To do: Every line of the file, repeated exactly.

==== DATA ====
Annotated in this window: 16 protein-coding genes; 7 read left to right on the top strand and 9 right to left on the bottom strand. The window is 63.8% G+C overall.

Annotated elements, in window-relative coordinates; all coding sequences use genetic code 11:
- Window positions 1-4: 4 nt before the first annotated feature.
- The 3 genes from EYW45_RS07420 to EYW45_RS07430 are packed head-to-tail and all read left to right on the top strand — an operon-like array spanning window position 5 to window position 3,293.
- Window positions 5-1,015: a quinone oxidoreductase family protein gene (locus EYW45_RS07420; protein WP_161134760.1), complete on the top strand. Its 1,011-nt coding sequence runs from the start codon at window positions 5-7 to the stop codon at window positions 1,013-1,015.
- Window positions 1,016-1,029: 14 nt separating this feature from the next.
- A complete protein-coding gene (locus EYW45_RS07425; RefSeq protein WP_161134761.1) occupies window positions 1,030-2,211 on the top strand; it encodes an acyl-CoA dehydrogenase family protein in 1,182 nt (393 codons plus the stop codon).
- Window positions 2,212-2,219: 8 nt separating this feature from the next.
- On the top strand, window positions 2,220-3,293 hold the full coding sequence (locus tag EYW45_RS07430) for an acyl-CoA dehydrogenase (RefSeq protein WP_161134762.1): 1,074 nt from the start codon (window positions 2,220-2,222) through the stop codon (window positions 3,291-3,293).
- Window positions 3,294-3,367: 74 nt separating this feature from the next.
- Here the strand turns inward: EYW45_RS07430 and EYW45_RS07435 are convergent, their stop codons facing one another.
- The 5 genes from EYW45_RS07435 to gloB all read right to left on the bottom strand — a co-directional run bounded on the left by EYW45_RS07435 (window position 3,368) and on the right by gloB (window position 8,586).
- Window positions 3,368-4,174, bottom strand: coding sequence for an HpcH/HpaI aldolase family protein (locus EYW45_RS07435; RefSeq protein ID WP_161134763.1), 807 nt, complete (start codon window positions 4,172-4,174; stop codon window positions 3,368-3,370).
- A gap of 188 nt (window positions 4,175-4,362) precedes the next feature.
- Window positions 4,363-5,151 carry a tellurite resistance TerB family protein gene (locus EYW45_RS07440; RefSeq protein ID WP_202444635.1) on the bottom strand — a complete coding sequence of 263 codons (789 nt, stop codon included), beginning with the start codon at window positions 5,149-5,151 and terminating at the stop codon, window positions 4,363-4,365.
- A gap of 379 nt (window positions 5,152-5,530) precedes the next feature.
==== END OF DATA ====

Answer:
Annotated in this window: 16 protein-coding genes; 7 read left to right on the top strand and 9 right to left on the bottom strand. The window is 63.8% G+C overall.

Annotated elements, in window-relative coordinates; all coding sequences use genetic code 11:
- Window positions 1-4: 4 nt before the first annotated feature.
- The 3 genes from EYW45_RS07420 to EYW45_RS07430 are packed head-to-tail and all read left to right on the top strand — an operon-like array spanning window position 5 to window position 3,293.
- Window positions 5-1,015: a quinone oxidoreductase family protein gene (locus EYW45_RS07420; protein WP_161134760.1), complete on the top strand. Its 1,011-nt coding sequence runs from the start codon at window positions 5-7 to the stop codon at window positions 1,013-1,015.
- Window positions 1,016-1,029: 14 nt separating this feature from the next.
- A complete protein-coding gene (locus EYW45_RS07425; RefSeq protein WP_161134761.1) occupies window positions 1,030-2,211 on the top strand; it encodes an acyl-CoA dehydrogenase family protein in 1,182 nt (393 codons plus the stop codon).
- Window positions 2,212-2,219: 8 nt separating this feature from the next.
- On the top strand, window positions 2,220-3,293 hold the full coding sequence (locus tag EYW45_RS07430) for an acyl-CoA dehydrogenase (RefSeq protein WP_161134762.1): 1,074 nt from the start codon (window positions 2,220-2,222) through the stop codon (window positions 3,291-3,293).
- Window positions 3,294-3,367: 74 nt separating this feature from the next.
- Here the strand turns inward: EYW45_RS07430 and EYW45_RS07435 are convergent, their stop codons facing one another.
- The 5 genes from EYW45_RS07435 to gloB all read right to left on the bottom strand — a co-directional run bounded on the left by EYW45_RS07435 (window position 3,368) and on the right by gloB (window position 8,586).
- Window positions 3,368-4,174, bottom strand: coding sequence for an HpcH/HpaI aldolase family protein (locus EYW45_RS07435; RefSeq protein ID WP_161134763.1), 807 nt, complete (start codon window positions 4,172-4,174; stop codon window positions 3,368-3,370).
- A gap of 188 nt (window positions 4,175-4,362) precedes the next feature.
- Window positions 4,363-5,151 carry a tellurite resistance TerB family protein gene (locus EYW45_RS07440; RefSeq protein ID WP_202444635.1) on the bottom strand — a complete coding sequence of 263 codons (789 nt, stop codon included), beginning with the start codon at window positions 5,149-5,151 and terminating at the stop codon, window positions 4,363-4,365.
- A gap of 379 nt (window positions 5,152-5,530) precedes the next feature.